Why An End To Dark Pools Would Be A Clear Nightmare For The Fed

Tyler Durden's picture

Be careful what you wish for. As the Fed imbibes a sense of confidence in its ability to manage any bumps in the road on its perpetual bubble-blowing mission through the use of macro-prudential policies (big words that truly mean nothing) as stock valuations surge and the repo market is experiencing severe problems; it can always point to VIX as an indicator that all is well in the world and no real risk exists. The problem is - the world is beginning to wake up to the 'odd' micro-structure of the US equity markets and how 'dark pools' are beginning to dominate trading volume. As Barclays faces major legal problems over its alleged dark pool lies, lies, and more lies, the Fed must be growing concerned... as the following chart shows JPMorgan indicates there is evidence of an inverse relationship between equity volatility and the share of off-exchange trading.

Off-Exchange trading has soared since the financial crisis...

Off exchange trading rose sharply in 2009 with volumes almost doubling vs. 2008. But off-exchange volumes declined since then for three consecutive years i.e. during 2010, 2011 and 2012. The average daily volume of off-exchange share transactions rose in both 2013 (+6.4%) and in 2014 (+6.1%). This compares to -8.9% YoY change in exchange trading volumes in 2013 and +3.3% in 2014 YTD. That is off-exchange trading has grown much faster than exchange trading over the past two years. As a result the share of off-exchange volumes as percentage of total equity trading volumes jumped in 2014 to 37%, the highest ever (Figure 2).

 

 

YTD 2.4bn shares per day were traded off-exchange vs. 4.1bn shares per day in traditional exchanges. For comparison, in 2008 2.1bn shares per day were traded off exchange vs. 7.7bn on exchanges. But, we note that the improvement in off exchange volumes over the past two years does little to alter a picture of still subdued overall equity trading volumes.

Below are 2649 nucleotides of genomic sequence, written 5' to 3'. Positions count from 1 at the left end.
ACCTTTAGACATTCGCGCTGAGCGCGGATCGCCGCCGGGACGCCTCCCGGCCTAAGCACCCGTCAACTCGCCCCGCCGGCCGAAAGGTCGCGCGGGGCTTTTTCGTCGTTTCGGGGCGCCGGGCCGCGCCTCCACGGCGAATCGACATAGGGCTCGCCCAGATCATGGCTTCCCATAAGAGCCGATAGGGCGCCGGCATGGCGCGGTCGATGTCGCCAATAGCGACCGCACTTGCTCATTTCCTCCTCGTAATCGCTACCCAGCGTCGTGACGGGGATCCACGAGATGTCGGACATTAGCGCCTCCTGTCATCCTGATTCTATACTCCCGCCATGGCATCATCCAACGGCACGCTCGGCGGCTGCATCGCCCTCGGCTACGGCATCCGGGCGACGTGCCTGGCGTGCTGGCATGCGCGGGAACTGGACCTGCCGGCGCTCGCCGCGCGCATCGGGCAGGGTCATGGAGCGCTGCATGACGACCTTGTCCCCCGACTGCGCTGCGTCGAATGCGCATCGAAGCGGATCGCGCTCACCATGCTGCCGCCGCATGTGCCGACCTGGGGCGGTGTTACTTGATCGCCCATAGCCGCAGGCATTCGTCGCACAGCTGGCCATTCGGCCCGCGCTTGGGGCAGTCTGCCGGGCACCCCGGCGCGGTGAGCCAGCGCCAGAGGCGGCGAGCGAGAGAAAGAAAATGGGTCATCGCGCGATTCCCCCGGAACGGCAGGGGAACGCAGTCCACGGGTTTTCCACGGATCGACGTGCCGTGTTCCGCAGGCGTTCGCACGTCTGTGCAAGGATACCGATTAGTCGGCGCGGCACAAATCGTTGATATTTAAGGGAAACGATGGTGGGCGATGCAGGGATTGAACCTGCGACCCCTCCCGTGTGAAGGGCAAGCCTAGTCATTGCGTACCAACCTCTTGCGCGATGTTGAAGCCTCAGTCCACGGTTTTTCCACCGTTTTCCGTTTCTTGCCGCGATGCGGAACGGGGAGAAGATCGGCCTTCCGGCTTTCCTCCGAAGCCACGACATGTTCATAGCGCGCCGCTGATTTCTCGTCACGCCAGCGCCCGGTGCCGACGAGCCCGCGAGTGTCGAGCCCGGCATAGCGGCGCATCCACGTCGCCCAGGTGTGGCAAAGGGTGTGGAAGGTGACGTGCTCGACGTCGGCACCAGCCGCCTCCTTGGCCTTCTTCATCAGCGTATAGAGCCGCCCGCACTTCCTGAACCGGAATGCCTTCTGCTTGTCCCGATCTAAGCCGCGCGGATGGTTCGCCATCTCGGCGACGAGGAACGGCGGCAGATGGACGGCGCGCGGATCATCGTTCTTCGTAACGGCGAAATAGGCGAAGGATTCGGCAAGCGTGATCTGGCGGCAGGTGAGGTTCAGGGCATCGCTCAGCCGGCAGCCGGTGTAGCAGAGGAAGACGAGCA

With dark pools dominating...

As mentioned above dark pools or ATS represent only a part of off-exchange trading and reporting has started only recently in May 2014. For the two weeks commencing May 19th and May26th FINRA reported an ATS trading volume of 0.78bn shares per day which accounted for 39% of off-exchange (TRF) volumes for these two weeks and 15% of all trading volumes (on and off exchange) for that week also. That is, dark pools or ATS account for around 39% of off-exchange trading activity and 15% of all equity trading volumes.

But there is a relationship between stock volatility and off-exchange trading...

We find evidence of an inverse relationship between equity volatility and the share of off-exchange trading.

 

 

This is shown in Figure 3 which suggests that big drops in equity volatility in the past were associated with shifts towards off exchange trading. One potential explanation is that price competition intensifies when volatility goes down, as overall volumes also decline, causing a shift in equity trading towards lower cost off-exchange venues.

*  *  *

Simply put - the end of dark pools would be the end of the complacent benign risk markets that the Fed enjoys control over...